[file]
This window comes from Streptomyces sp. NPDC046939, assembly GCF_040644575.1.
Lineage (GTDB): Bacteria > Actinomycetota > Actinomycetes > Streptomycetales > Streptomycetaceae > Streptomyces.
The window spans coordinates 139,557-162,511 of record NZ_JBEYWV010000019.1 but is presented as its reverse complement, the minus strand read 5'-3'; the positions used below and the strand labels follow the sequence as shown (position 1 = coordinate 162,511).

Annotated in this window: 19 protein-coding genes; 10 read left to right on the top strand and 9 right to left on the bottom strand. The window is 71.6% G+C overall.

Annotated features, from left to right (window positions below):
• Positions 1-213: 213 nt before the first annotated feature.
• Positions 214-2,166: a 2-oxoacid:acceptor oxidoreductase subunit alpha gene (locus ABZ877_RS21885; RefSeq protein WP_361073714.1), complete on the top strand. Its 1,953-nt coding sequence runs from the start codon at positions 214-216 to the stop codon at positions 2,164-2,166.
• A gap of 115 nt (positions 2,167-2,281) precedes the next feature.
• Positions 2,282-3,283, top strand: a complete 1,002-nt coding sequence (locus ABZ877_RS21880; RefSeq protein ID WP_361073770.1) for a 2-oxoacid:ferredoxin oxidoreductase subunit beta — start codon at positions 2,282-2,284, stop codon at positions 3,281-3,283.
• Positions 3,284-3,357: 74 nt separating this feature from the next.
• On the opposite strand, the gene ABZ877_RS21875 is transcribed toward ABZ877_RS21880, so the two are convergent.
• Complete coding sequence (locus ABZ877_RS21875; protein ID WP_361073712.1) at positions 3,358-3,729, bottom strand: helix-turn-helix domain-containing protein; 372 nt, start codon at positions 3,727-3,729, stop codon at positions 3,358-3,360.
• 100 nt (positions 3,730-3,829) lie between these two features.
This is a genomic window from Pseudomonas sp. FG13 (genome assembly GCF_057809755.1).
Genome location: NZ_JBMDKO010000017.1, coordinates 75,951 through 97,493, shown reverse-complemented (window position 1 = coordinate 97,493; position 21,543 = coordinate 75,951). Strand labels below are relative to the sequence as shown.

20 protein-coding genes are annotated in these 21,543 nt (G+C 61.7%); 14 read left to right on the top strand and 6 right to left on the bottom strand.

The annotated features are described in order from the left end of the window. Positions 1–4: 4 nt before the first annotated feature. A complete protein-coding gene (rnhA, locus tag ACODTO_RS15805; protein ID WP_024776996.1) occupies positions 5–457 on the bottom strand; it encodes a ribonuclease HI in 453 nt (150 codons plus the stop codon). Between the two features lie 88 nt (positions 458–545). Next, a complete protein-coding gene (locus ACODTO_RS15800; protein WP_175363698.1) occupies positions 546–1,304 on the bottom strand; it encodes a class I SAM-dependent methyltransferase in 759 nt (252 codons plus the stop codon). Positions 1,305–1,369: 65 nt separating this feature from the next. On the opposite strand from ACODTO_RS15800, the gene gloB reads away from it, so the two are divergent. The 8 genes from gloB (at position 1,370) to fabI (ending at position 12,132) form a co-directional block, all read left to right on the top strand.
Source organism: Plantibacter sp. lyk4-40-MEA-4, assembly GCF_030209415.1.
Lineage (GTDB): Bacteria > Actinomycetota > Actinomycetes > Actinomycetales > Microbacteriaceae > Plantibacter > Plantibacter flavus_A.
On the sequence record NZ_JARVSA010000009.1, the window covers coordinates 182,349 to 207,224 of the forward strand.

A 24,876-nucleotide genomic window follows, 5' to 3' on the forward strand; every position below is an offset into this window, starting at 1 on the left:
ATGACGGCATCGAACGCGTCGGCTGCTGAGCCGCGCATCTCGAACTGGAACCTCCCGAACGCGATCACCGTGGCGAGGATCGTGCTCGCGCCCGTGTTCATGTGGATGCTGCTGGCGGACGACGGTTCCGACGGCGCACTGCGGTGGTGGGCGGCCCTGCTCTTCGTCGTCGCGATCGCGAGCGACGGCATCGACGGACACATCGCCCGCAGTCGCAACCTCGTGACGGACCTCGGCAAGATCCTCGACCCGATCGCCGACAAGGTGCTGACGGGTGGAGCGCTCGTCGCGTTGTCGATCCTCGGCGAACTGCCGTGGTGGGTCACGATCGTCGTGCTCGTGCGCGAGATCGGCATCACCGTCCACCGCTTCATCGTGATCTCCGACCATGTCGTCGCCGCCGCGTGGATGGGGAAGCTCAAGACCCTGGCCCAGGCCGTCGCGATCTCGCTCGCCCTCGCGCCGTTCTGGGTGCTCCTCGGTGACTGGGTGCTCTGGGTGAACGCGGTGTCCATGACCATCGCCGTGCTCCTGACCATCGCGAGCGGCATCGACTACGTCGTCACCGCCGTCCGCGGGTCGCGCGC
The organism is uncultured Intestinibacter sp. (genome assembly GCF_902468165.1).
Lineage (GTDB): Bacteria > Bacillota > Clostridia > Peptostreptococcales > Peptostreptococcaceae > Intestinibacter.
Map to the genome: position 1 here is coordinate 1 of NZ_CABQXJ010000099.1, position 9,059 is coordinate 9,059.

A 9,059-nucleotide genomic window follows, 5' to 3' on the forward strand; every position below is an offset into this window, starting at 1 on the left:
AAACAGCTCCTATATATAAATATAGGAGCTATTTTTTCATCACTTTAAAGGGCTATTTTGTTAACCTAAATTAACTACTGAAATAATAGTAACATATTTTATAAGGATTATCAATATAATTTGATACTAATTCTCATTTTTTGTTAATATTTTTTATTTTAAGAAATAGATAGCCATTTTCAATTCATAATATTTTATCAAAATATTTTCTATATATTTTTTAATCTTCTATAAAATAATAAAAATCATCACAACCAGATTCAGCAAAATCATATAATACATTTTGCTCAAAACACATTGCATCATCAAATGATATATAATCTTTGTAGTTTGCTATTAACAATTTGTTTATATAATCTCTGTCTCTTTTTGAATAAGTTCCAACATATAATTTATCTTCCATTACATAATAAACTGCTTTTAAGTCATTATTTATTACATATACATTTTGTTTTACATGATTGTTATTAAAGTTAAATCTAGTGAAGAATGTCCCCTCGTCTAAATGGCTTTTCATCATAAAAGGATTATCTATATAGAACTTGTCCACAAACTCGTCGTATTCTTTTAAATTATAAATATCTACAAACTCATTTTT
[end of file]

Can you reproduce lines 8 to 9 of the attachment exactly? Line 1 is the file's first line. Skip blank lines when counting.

• A gap of 115 nt (positions 2,167-2,281) precedes the next feature.
• Positions 2,282-3,283, top strand: a complete 1,002-nt coding sequence (locus ABZ877_RS21880; RefSeq protein ID WP_361073770.1) for a 2-oxoacid:ferredoxin oxidoreductase subunit beta — start codon at positions 2,282-2,284, stop codon at positions 3,281-3,283.